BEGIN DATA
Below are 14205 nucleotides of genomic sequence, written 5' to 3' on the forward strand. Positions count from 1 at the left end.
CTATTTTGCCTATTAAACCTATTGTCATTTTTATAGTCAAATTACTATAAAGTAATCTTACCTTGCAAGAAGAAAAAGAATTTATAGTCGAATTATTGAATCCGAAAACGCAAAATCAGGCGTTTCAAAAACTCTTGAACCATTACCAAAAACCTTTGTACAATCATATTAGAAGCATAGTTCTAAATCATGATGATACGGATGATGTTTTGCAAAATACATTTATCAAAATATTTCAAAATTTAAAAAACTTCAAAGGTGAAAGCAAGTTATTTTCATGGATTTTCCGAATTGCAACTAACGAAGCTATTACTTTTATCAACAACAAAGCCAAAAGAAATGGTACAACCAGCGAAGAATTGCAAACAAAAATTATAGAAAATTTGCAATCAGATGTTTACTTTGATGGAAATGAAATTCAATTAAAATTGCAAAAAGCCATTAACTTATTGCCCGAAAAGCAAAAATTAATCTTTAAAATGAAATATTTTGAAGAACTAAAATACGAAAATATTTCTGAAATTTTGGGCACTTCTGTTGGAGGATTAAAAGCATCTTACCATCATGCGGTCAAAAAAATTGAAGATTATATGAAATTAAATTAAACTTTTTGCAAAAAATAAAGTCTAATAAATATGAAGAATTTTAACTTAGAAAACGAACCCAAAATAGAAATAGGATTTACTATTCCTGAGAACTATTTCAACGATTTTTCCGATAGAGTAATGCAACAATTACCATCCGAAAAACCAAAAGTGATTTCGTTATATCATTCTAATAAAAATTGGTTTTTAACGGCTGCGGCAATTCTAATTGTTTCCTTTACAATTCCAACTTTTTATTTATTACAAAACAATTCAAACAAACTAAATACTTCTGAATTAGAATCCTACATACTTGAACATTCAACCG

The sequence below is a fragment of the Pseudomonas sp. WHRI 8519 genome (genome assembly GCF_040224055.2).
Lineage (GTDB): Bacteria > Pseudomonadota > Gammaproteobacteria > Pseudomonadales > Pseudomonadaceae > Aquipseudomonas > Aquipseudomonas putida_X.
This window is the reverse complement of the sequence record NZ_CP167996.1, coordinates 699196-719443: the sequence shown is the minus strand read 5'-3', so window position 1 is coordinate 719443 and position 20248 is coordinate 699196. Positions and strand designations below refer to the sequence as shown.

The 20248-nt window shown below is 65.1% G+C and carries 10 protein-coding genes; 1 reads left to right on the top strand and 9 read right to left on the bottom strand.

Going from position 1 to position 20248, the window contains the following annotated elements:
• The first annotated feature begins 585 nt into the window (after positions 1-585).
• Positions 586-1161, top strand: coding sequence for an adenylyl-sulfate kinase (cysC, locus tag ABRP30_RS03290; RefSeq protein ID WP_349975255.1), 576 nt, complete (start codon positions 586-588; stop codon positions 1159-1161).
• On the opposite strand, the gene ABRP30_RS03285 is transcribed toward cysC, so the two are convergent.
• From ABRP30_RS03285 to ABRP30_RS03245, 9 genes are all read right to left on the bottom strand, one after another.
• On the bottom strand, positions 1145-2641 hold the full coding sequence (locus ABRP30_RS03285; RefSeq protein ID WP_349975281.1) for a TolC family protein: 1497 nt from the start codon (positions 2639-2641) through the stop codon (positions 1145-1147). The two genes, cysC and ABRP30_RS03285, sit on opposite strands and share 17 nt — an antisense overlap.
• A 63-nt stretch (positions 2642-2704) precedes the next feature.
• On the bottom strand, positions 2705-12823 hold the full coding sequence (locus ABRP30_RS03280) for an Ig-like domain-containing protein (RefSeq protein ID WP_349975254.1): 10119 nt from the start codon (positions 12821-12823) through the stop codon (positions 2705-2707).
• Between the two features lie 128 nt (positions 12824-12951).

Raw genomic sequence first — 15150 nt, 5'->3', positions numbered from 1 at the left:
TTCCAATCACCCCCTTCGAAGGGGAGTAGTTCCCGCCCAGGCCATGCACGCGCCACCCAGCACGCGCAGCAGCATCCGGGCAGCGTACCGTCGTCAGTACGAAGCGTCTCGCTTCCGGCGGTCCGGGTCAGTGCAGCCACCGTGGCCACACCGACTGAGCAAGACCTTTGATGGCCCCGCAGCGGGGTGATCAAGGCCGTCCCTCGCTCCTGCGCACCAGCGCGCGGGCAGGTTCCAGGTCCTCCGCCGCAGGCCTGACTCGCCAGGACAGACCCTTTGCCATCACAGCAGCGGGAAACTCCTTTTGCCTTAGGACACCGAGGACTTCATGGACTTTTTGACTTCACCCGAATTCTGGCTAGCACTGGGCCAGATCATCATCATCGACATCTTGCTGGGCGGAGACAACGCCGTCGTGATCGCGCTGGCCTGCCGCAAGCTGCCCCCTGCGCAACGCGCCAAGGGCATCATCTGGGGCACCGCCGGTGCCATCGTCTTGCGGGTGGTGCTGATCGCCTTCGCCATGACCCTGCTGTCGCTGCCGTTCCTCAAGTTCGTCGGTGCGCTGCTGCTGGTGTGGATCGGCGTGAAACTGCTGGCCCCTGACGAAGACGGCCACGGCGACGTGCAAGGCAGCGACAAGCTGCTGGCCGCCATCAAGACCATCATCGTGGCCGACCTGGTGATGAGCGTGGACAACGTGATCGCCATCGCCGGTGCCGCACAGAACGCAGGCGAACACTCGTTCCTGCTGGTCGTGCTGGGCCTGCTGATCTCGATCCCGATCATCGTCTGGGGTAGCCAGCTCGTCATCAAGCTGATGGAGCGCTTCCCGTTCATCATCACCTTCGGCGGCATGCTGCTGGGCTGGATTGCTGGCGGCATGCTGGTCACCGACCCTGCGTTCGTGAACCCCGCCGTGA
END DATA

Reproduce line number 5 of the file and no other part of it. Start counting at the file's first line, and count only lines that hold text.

This window is the reverse complement of the sequence record NZ_CP167996.1, coordinates 699196-719443: the sequence shown is the minus strand read 5'-3', so window position 1 is coordinate 719443 and position 20248 is coordinate 699196. Positions and strand designations below refer to the sequence as shown.